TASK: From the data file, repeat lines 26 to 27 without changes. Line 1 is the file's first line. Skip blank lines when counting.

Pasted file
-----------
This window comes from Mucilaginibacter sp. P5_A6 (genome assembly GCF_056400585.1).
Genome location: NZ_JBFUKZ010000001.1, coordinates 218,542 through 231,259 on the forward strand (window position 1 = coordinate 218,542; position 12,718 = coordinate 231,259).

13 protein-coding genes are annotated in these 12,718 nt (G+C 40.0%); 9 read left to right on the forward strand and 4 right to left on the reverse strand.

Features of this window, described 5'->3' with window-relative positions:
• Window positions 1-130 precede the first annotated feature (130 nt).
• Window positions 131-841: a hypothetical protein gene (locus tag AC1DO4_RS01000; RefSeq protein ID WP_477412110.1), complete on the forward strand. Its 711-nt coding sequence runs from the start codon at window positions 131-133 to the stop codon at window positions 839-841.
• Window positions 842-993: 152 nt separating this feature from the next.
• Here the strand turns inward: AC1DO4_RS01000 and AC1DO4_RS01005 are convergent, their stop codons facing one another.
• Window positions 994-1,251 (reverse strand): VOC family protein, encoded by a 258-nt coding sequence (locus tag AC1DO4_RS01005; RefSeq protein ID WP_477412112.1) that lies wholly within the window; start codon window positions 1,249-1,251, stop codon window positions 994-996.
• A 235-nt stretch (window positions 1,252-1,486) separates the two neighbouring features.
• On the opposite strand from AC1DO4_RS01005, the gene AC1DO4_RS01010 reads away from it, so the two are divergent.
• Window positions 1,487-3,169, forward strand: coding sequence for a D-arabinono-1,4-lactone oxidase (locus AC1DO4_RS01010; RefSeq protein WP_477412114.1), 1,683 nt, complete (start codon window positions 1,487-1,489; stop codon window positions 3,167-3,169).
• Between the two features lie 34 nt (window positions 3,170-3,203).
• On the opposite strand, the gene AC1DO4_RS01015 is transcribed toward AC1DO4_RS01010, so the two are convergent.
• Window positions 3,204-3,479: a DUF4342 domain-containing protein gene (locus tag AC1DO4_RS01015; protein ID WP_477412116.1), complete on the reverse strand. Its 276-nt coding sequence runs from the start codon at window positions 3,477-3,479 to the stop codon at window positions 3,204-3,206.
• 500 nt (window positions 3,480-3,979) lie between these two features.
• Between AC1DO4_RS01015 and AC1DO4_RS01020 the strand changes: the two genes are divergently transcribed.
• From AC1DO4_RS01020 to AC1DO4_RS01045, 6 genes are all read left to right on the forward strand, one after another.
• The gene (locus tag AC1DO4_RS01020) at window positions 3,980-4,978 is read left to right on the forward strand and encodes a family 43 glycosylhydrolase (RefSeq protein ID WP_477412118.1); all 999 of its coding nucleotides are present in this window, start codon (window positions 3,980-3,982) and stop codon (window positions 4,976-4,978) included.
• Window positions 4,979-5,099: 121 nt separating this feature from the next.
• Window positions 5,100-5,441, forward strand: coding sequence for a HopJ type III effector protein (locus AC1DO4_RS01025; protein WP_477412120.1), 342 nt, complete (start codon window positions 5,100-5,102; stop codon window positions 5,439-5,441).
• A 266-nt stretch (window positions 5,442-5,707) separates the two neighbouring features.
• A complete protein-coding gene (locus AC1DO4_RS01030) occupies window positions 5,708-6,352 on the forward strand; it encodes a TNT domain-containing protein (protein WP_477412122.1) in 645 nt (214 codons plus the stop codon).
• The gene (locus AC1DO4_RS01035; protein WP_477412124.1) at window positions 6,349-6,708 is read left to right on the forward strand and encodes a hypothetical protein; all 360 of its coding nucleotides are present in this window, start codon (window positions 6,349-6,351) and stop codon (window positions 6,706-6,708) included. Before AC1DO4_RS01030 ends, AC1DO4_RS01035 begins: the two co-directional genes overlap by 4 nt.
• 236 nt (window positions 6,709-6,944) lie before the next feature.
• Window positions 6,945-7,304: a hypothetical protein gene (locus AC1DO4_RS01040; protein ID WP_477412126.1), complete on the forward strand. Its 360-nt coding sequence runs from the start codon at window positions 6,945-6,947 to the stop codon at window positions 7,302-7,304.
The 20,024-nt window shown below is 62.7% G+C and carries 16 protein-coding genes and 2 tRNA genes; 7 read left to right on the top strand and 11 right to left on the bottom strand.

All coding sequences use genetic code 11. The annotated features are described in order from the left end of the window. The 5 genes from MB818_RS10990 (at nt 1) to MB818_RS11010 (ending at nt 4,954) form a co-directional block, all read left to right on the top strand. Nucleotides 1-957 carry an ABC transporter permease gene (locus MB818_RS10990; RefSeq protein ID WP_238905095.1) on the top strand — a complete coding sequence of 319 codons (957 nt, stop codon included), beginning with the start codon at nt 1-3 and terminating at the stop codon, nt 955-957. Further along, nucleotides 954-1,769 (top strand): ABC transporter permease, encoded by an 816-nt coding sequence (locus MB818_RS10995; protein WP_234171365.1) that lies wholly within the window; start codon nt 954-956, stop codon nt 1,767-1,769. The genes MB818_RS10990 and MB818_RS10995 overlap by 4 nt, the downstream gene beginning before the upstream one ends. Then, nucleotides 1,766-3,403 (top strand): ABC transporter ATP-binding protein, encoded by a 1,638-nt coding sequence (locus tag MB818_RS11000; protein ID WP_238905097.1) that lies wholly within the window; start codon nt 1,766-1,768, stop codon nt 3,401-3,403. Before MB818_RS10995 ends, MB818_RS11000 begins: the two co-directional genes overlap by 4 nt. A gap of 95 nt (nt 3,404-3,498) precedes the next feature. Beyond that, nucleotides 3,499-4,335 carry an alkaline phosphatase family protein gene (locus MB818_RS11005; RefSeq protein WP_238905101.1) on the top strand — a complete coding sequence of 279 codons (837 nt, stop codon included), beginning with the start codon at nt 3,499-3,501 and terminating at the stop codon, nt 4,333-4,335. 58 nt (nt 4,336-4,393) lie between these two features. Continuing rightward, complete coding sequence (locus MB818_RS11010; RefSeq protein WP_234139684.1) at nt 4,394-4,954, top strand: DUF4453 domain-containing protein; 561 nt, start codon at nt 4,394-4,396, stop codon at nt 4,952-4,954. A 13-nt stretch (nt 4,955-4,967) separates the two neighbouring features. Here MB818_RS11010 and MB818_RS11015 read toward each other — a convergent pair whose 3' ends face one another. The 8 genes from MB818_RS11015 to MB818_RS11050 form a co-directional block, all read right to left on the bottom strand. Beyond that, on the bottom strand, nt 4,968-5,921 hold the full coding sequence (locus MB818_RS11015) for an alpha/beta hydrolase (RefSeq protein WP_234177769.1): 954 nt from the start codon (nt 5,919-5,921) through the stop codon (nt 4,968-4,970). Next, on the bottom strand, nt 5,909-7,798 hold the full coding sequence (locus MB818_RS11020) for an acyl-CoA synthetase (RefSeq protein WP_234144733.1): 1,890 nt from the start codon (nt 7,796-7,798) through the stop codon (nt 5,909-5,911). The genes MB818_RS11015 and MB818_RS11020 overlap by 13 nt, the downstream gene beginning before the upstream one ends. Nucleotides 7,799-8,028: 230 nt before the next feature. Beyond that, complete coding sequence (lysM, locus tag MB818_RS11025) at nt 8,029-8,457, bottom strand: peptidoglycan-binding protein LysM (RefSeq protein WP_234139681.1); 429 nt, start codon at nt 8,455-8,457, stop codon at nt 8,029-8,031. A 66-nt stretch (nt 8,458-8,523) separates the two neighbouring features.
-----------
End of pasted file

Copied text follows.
• Window positions 6,945-7,304: a hypothetical protein gene (locus AC1DO4_RS01040; protein ID WP_477412126.1), complete on the forward strand. Its 360-nt coding sequence runs from the start codon at window positions 6,945-6,947 to the stop codon at window positions 7,302-7,304.
The 20,024-nt window shown below is 62.7% G+C and carries 16 protein-coding genes and 2 tRNA genes; 7 read left to right on the top strand and 11 right to left on the bottom strand.